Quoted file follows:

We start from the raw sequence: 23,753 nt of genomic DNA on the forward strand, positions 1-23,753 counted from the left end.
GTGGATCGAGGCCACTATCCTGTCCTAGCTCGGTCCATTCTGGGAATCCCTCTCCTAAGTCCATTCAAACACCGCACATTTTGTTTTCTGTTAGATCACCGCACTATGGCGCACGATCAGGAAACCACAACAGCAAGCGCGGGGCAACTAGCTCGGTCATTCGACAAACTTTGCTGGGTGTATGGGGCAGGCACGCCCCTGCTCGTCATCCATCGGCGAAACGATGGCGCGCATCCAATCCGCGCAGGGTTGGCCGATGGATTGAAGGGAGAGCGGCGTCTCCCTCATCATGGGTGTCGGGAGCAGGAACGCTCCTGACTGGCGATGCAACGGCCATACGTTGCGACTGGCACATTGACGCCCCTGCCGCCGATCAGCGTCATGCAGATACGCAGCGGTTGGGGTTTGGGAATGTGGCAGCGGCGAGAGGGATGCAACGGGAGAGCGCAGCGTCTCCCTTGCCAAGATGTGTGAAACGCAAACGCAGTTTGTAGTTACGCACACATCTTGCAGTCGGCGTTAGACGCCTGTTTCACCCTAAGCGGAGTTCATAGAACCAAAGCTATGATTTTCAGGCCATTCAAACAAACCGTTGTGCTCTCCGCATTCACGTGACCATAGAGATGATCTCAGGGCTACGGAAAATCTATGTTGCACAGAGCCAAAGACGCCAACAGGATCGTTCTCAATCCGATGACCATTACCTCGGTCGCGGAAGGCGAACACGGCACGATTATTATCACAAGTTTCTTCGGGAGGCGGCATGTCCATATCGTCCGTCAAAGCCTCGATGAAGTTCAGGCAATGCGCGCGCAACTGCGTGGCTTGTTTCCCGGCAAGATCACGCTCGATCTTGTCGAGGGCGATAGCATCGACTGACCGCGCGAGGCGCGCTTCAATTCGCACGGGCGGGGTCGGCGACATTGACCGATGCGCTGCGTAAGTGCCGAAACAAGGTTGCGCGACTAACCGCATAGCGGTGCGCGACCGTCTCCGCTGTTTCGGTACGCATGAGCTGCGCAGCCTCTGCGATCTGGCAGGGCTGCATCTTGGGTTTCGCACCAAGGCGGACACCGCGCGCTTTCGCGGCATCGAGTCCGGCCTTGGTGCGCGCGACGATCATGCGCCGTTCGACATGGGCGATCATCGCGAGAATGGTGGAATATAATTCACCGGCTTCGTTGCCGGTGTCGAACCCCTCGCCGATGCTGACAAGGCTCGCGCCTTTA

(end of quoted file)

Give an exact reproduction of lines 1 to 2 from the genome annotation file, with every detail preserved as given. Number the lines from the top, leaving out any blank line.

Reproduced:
We start from the raw sequence: 23,753 nt of genomic DNA on the forward strand, positions 1-23,753 counted from the left end.
GTGGATCGAGGCCACTATCCTGTCCTAGCTCGGTCCATTCTGGGAATCCCTCTCCTAAGTCCATTCAAACACCGCACATTTTGTTTTCTGTTAGATCACCGCACTATGGCGCACGATCAGGAAACCACAACAGCAAGCGCGGGGCAACTAGCTCGGTCATTCGACAAACTTTGCTGGGTGTATGGGGCAGGCACGCCCCTGCTCGTCATCCATCGGCGAAACGATGGCGCGCATCCAATCCGCGCAGGGTTGGCCGATGGATTGAAGGGAGAGCGGCGTCTCCCTCATCATGGGTGTCGGGAGCAGGAACGCTCCTGACTGGCGATGCAACGGCCATACGTTGCGACTGGCACATTGACGCCCCTGCCGCCGATCAGCGTCATGCAGATACGCAGCGGTTGGGGTTTGGGAATGTGGCAGCGGCGAGAGGGATGCAACGGGAGAGCGCAGCGTCTCCCTTGCCAAGATGTGTGAAACGCAAACGCAGTTTGTAGTTACGCACACATCTTGCAGTCGGCGTTAGACGCCTGTTTCACCCTAAGCGGAGTTCATAGAACCAAAGCTATGATTTTCAGGCCATTCAAACAAACCGTTGTGCTCTCCGCATTCACGTGACCATAGAGATGATCTCAGGGCTACGGAAAATCTATGTTGCACAGAGCCAAAGACGCCAACAGGATCGTTCTCAATCCGATGACCATTACCTCGGTCGCGGAAGGCGAACACGGCACGATTATTATCACAAGTTTCTTCGGGAGGCGGCATGTCCATATCGTCCGTCAAAGCCTCGATGAAGTTCAGGCAATGCGCGCGCAACTGCGTGGCTTGTTTCCCGGCAAGATCACGCTCGATCTTGTCGAGGGCGATAGCATCGACTGACCGCGCGAGGCGCGCTTCAATTCGCACGGGCGGGGTCGGCGACATTGACCGATGCGCTGCGTAAGTGCCGAAACAAGGTTGCGCGACTAACCGCATAGCGGTGCGCGACCGTCTCCGCTGTTTCGGTACGCATGAGCTGCGCAGCCTCTGCGATCTGGCAGGGCTGCATCTTGGGTTTCGCACCAAGGCGGACACCGCGCGCTTTCGCGGCATCGAGTCCGGCCTTGGTGCGCGCGACGATCATGCGCCGTTCGACATGGGCGATCATCGCGAGAATGGTGGAATATAATTCACCGGCTTCGTTGCCGGTGTCGAACCCCTCGCCGATGCTGACAAGGCTCGCGCCTTTA